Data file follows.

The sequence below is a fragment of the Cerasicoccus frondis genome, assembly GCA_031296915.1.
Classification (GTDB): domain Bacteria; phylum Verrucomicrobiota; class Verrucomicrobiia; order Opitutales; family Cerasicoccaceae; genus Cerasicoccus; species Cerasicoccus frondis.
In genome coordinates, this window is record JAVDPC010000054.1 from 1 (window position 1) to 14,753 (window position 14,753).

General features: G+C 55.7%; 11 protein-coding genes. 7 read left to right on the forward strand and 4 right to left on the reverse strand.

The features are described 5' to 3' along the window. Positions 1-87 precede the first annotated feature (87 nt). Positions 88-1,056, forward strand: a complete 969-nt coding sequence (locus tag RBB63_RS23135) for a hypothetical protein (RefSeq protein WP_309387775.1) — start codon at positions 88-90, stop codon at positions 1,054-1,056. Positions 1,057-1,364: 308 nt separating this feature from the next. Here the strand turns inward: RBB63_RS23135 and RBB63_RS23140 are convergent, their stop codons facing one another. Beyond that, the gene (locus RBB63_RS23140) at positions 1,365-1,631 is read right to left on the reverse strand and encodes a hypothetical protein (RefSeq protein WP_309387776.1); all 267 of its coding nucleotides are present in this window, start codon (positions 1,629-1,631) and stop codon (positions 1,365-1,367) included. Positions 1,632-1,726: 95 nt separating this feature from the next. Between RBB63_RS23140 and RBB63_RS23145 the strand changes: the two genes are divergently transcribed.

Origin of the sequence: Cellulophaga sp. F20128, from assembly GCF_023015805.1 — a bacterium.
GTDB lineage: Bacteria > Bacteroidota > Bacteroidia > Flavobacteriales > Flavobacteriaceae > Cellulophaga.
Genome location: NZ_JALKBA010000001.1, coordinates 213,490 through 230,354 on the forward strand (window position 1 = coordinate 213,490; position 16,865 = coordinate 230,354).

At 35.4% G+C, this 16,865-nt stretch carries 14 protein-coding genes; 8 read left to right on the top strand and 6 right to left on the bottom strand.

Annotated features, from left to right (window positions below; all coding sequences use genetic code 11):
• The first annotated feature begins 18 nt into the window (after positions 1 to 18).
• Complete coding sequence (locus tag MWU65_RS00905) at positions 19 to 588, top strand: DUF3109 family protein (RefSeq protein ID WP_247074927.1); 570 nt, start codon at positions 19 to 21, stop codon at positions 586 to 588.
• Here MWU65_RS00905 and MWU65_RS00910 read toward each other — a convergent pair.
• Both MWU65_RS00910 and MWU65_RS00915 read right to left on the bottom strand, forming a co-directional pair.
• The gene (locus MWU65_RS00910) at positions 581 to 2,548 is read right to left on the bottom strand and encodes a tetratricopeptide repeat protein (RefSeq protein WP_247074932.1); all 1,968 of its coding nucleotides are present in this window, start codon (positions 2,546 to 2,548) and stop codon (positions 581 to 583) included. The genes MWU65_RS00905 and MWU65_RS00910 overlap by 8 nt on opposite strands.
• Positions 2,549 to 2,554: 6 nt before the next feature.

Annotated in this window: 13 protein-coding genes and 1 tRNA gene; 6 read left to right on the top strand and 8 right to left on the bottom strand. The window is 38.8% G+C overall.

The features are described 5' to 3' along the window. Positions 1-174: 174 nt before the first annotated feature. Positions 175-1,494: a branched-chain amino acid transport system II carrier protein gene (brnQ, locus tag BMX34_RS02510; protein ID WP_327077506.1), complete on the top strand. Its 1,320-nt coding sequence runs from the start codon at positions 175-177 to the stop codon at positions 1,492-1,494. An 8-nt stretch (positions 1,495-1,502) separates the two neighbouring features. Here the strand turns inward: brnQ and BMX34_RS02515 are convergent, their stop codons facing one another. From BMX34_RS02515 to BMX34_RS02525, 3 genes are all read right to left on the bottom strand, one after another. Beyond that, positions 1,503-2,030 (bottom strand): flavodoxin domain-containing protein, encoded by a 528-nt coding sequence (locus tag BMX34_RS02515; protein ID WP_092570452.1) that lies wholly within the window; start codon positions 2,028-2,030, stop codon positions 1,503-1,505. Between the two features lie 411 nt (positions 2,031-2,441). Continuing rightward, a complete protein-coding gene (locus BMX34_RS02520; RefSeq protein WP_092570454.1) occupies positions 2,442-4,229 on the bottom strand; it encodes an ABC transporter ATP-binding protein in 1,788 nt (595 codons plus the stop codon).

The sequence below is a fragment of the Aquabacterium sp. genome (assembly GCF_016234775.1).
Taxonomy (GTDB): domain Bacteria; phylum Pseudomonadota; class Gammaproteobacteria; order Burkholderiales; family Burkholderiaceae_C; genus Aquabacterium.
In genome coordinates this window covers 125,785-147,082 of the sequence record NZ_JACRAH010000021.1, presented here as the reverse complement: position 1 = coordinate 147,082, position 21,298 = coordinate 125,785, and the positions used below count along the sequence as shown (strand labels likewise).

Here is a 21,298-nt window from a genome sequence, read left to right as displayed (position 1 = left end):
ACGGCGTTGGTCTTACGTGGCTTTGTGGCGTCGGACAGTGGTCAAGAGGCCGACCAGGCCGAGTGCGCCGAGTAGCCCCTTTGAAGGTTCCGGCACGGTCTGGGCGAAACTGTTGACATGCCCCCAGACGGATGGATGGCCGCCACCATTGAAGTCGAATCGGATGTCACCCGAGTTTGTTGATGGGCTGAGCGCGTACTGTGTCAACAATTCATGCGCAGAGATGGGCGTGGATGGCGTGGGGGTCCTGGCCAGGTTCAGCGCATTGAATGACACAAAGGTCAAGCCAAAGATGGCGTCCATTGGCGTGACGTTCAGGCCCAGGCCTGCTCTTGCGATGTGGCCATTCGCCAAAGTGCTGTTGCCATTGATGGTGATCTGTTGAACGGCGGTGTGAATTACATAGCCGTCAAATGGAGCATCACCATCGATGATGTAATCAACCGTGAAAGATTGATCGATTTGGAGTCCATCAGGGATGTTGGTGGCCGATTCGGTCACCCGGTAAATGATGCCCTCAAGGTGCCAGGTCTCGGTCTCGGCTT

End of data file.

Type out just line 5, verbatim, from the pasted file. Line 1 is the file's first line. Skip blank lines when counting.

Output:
The features are described 5' to 3' along the window. Positions 1-87 precede the first annotated feature (87 nt). Positions 88-1,056, forward strand: a complete 969-nt coding sequence (locus tag RBB63_RS23135) for a hypothetical protein (RefSeq protein WP_309387775.1) — start codon at positions 88-90, stop codon at positions 1,054-1,056. Positions 1,057-1,364: 308 nt separating this feature from the next. Here the strand turns inward: RBB63_RS23135 and RBB63_RS23140 are convergent, their stop codons facing one another. Beyond that, the gene (locus RBB63_RS23140) at positions 1,365-1,631 is read right to left on the reverse strand and encodes a hypothetical protein (RefSeq protein WP_309387776.1); all 267 of its coding nucleotides are present in this window, start codon (positions 1,629-1,631) and stop codon (positions 1,365-1,367) included. Positions 1,632-1,726: 95 nt separating this feature from the next. Between RBB63_RS23140 and RBB63_RS23145 the strand changes: the two genes are divergently transcribed.